Spike Brewing 12.5 Conical Fermenter Giveaway - Enter Now!

Home Brew Forums > Home Brewing Beer > Beginners Beer Brewing Forum > Steam Beer in a moldy basement

Reply
 
LinkBack Thread Tools
Old 07-02-2006, 10:25 PM   #1
Trrance
Feedback Score: 0 reviews
Recipes 
 
Join Date: Jun 2006
Posts: 16
Default Steam Beer in a moldy basement

This only my second batch of homebrew, so treat me like I don't know very much.

A couple weeks ago, as the weather was turning hot, I did some research and asked some questions at the LHBS and ended up coming home with a Steam Beer kit. I took it home, cooked it up, pitched the yeast (Wyeast #2112, a seemingly perfect fit for my cellar temperature) and stuck it in an out of the way corner of the cellar.

While cleaning up, I noticed for the first time that #2112 is California Lager yeast. Did the newbie freak out thing, read a lot of stuff about lagering that I had skipped previously, found out that it's a kinda different kinda lager yeast and calmed down. So here come the questions ...

It's now been in the primary for 10 days and the airlock is still bubbling about every 30 seconds. A bucket of water sitting on the cellar floor registers 62°, the fermenting bucket has been holding at 66°. Normal for this kind of yeast and temperature? Any idea how long fermentation will take to complete?

Question 2, and a potential problem. This a 150 year old house and the cellar is as dusty and musty as you can imagine, the past week of rain and flooding have kept it exceptionally damp, most likely at or near 100% humidity. There are now several little spots of ... uh ... mold or something growing on the outside of the bucket, I assume on spots of wort that splashed around while I was pouring it into the fermentor.

Anybody have any suggestions about how to go about opening the bucket when the time comes? If I carry it out of the cellar and wash it down with sanitizer outdoors, is that going to stir things up enough that it will need to sit a long time before bottling? Should I rack it to a secondary and put it back it the cellar or is that just asking for trouble?

The good news is, my first batch is very drinkable, so I'll relax and have a homebrew now.

Thanks.

__________________
Trrance is offline
 
Reply With Quote Quick reply to this message
Old 07-02-2006, 11:00 PM   #2
D*Bo
Feedback Score: 0 reviews
Recipes 
 
Join Date: May 2006
Location: North Attleboro, MA
Posts: 459
Default

You have an airlock on there, so the beer inside is fine.

Racking off to a secondary is always a good idea, if you follow good sanatation practices andd remember to transfer "quietly"- minimize splashing during transfer.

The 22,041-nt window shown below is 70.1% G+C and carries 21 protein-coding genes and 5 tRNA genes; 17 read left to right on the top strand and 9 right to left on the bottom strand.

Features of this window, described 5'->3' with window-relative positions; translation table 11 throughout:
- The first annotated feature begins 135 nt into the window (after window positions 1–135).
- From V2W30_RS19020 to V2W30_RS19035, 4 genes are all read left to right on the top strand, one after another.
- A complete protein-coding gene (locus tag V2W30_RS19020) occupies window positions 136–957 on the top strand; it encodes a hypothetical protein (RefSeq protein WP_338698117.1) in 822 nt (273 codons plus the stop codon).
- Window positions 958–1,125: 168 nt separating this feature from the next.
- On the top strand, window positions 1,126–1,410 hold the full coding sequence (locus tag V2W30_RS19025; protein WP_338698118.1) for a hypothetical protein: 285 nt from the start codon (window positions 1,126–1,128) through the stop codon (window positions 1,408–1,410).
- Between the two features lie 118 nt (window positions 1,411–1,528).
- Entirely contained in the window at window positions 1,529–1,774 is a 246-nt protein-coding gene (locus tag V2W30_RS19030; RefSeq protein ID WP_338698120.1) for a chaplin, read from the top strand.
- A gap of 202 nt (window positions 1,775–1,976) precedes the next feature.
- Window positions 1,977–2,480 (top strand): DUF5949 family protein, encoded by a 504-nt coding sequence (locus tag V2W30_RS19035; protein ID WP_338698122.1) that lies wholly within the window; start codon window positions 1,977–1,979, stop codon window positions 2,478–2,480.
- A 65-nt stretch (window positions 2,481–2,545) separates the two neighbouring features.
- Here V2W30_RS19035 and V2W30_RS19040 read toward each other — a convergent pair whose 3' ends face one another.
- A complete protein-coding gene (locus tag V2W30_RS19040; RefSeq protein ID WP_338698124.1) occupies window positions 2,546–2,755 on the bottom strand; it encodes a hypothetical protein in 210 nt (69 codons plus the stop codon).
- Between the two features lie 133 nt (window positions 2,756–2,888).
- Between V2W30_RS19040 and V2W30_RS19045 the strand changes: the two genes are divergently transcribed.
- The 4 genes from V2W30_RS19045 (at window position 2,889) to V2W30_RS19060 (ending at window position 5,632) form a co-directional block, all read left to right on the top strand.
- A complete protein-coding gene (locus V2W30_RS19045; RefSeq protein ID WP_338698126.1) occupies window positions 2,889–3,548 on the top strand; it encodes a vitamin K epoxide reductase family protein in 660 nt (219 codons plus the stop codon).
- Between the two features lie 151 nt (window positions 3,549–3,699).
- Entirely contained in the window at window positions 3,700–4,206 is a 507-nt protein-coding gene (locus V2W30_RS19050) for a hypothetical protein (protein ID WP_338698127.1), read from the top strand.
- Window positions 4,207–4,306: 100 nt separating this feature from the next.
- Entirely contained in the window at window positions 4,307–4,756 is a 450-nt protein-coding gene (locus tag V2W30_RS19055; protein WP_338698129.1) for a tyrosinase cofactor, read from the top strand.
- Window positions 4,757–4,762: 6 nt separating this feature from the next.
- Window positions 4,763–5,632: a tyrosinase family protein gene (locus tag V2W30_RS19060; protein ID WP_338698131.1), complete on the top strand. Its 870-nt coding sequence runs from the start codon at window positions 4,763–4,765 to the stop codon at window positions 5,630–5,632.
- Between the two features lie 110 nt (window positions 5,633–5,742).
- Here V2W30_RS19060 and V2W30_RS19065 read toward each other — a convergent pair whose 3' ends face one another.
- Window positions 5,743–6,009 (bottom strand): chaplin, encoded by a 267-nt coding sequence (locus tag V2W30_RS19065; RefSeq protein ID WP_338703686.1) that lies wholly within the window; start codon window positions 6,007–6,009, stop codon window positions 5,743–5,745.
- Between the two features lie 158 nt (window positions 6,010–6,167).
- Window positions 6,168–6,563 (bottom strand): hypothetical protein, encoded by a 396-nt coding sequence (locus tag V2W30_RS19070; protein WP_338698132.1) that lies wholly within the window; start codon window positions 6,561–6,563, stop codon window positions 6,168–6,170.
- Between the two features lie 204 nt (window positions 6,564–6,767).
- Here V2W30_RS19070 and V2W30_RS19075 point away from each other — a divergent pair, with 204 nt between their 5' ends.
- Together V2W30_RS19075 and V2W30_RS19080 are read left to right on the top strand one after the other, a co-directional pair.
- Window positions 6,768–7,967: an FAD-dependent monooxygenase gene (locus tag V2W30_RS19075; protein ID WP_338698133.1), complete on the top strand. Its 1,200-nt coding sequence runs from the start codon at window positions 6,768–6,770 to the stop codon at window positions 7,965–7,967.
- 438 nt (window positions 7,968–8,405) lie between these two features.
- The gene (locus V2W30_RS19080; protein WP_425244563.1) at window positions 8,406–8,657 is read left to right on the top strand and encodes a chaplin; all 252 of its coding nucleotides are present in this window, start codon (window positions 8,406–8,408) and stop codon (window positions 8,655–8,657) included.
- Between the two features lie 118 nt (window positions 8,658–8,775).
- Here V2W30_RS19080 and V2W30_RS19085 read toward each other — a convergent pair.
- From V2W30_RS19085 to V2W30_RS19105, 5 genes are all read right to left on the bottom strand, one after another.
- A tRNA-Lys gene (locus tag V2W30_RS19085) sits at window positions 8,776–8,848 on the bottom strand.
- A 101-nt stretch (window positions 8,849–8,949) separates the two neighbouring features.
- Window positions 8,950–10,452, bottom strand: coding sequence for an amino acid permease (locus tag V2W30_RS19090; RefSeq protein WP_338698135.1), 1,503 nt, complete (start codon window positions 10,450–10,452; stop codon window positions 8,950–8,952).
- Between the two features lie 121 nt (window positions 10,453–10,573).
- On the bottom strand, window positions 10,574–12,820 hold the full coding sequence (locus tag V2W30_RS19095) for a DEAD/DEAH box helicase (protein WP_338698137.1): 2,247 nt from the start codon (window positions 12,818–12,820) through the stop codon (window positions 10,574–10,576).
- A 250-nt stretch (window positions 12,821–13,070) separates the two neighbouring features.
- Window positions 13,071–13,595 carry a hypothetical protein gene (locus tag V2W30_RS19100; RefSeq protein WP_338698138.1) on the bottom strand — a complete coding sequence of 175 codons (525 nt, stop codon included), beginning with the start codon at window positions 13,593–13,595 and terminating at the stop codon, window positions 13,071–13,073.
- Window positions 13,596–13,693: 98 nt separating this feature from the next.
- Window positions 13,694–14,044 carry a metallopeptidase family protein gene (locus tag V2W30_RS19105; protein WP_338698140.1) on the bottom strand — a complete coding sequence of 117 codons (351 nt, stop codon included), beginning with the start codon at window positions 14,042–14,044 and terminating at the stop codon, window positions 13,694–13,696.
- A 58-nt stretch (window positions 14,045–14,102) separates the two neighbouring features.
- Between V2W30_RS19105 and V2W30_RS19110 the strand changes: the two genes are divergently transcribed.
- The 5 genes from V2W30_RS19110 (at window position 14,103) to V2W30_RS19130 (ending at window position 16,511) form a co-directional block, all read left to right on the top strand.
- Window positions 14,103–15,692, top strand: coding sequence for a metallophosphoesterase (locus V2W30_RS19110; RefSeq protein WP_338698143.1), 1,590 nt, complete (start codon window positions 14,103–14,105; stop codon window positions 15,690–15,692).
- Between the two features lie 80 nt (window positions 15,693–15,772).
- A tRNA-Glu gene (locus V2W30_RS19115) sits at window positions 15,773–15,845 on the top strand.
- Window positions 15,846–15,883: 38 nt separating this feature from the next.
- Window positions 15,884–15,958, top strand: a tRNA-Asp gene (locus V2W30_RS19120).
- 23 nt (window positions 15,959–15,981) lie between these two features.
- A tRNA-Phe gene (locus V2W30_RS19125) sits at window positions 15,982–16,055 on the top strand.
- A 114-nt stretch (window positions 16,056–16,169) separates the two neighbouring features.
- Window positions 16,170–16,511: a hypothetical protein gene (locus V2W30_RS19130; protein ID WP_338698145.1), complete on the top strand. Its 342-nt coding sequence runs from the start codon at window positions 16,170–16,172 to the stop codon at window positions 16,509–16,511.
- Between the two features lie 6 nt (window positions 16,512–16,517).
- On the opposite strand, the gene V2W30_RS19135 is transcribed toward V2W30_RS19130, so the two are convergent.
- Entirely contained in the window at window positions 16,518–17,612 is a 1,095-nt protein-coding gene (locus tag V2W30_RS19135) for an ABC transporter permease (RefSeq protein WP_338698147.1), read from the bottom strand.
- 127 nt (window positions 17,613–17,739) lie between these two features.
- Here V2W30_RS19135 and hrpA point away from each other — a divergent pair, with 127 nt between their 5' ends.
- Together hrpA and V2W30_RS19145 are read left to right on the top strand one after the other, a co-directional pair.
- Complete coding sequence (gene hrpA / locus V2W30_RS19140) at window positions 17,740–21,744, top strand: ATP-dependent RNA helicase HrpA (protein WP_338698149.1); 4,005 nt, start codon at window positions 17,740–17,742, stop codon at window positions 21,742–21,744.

Even if the beer starts to get mold on the surface, if you catch it early and get it out witht a sanatized spoon weithout disturbing it, you might be OK (taste before botteling)

Wiping the bucket down with a clean dampened cloth around the lid and where you will touch to clean off the mold, then possibly hitting it with some sanitizer might not be a bad idea.


My basement is pretty damp (I won't get into that) and I haven't had problems. It's by no means a 150 year old house (I have lived in a few rock foundation dirt floor basement house before), but if you are aware of your sanitation you should be OK.


Most books tend to recommend keeping the fermentors off the floor. Probably to minimize disturbances or getting kicked/bumped, maybe someone can chime in with the why on that part.

The temp in the fermentor will usually be a few degreese higher due to the yeast activity.

__________________
PrimaryBaltica 9
Secondary British all Amarillo IPA, Calypso
Conditioning Decoction maddness, FlyingJess Ale
Drinking Oatmeal Chocolate Stout, Oaked Bourbon Chocolate Stout, Dry Mead)
Up NextScottish ale and Dopple Bock

Always ready for the wack snack attack, I carry sandwiches around in a straight edge style JanSports backpack.

Support your local businesses
D*Bo is offline
 
Reply With Quote Quick reply to this message
Old 07-02-2006, 11:26 PM   #3
david_42
Feedback Score: 0 reviews
 
david_42's Avatar
Recipes 
 
Join Date: Oct 2005
Location: Willamina & Oak Grove, Oregon, USA
Posts: 25,651
Liked 133 Times on 126 Posts

Default

When it is done fermenting (probably another week), take it out of the basement. Clean and sanitize the outside, then rack to a secondary. Put it back in the basement for a day or two, so it can settle. Then bottle.

For that matter, you could clean and sanitize the outside today. If nothing new is growing in a week, you're set.

__________________

Remember one unassailable statistic, as explained by the late, great George Carlin: "Just think of how stupid the average person is, and then realize half of them are even stupider!"

"I would like to die on Mars, just not on impact." Elon Musk


Last edited by david_42; 07-02-2006 at 11:29 PM.
david_42 is offline
 
Reply With Quote Quick reply to this message
Reply


Quick Reply
Message:
Options
Thread Tools


Similar Threads
Thread Thread Starter Forum Replies Last Post
Moldy Basement vs. High Temps gregc6923 General Beer Discussion 15 06-18-2009 03:31 AM
Moldy, sour beer in fermenter. Superdave All Grain & Partial Mash Brewing 2 06-05-2009 10:16 PM
what happens to beer when it sits in your basement for 7 years? lovebeer General Chit Chat 5 03-15-2008 08:44 AM
Moldy Beer!! NLM General Techniques 8 01-02-2007 03:44 PM
Basement Flooded, but the Beer is OK!! Igorstien General Beer Discussion 3 06-11-2006 11:03 PM